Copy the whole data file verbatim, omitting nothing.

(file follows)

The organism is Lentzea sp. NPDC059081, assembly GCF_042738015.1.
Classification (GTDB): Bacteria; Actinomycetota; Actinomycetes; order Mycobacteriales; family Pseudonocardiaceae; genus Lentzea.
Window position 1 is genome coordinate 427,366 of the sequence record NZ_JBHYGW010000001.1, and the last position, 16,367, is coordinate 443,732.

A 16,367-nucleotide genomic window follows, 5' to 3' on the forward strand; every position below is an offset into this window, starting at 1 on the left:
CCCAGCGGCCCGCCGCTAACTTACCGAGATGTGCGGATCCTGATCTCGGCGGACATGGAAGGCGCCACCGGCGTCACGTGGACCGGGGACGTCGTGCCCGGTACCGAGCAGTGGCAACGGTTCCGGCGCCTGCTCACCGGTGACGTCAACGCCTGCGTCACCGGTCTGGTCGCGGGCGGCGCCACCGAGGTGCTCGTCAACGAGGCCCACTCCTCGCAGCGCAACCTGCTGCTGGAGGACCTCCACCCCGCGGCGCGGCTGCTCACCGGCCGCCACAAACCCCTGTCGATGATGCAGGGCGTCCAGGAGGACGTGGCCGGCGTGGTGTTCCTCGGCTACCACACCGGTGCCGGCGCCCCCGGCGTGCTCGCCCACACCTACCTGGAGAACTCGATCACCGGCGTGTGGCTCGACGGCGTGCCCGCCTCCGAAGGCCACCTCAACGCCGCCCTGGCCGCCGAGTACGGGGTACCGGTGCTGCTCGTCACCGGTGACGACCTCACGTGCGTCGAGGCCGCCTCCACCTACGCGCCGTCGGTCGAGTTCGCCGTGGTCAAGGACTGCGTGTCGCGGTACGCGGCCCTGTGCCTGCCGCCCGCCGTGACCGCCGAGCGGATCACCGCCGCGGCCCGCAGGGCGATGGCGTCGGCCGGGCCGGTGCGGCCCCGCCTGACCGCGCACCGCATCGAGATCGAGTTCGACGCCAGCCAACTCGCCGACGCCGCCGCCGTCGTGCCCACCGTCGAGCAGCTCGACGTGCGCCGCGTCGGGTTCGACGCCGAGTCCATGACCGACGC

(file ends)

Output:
The organism is Lentzea sp. NPDC059081, assembly GCF_042738015.1.
Classification (GTDB): Bacteria; Actinomycetota; Actinomycetes; order Mycobacteriales; family Pseudonocardiaceae; genus Lentzea.
Window position 1 is genome coordinate 427,366 of the sequence record NZ_JBHYGW010000001.1, and the last position, 16,367, is coordinate 443,732.

A 16,367-nucleotide genomic window follows, 5' to 3' on the forward strand; every position below is an offset into this window, starting at 1 on the left:
CCCAGCGGCCCGCCGCTAACTTACCGAGATGTGCGGATCCTGATCTCGGCGGACATGGAAGGCGCCACCGGCGTCACGTGGACCGGGGACGTCGTGCCCGGTACCGAGCAGTGGCAACGGTTCCGGCGCCTGCTCACCGGTGACGTCAACGCCTGCGTCACCGGTCTGGTCGCGGGCGGCGCCACCGAGGTGCTCGTCAACGAGGCCCACTCCTCGCAGCGCAACCTGCTGCTGGAGGACCTCCACCCCGCGGCGCGGCTGCTCACCGGCCGCCACAAACCCCTGTCGATGATGCAGGGCGTCCAGGAGGACGTGGCCGGCGTGGTGTTCCTCGGCTACCACACCGGTGCCGGCGCCCCCGGCGTGCTCGCCCACACCTACCTGGAGAACTCGATCACCGGCGTGTGGCTCGACGGCGTGCCCGCCTCCGAAGGCCACCTCAACGCCGCCCTGGCCGCCGAGTACGGGGTACCGGTGCTGCTCGTCACCGGTGACGACCTCACGTGCGTCGAGGCCGCCTCCACCTACGCGCCGTCGGTCGAGTTCGCCGTGGTCAAGGACTGCGTGTCGCGGTACGCGGCCCTGTGCCTGCCGCCCGCCGTGACCGCCGAGCGGATCACCGCCGCGGCCCGCAGGGCGATGGCGTCGGCCGGGCCGGTGCGGCCCCGCCTGACCGCGCACCGCATCGAGATCGAGTTCGACGCCAGCCAACTCGCCGACGCCGCCGCCGTCGTGCCCACCGTCGAGCAGCTCGACGTGCGCCGCGTCGGGTTCGACGCCGAGTCCATGACCGACGC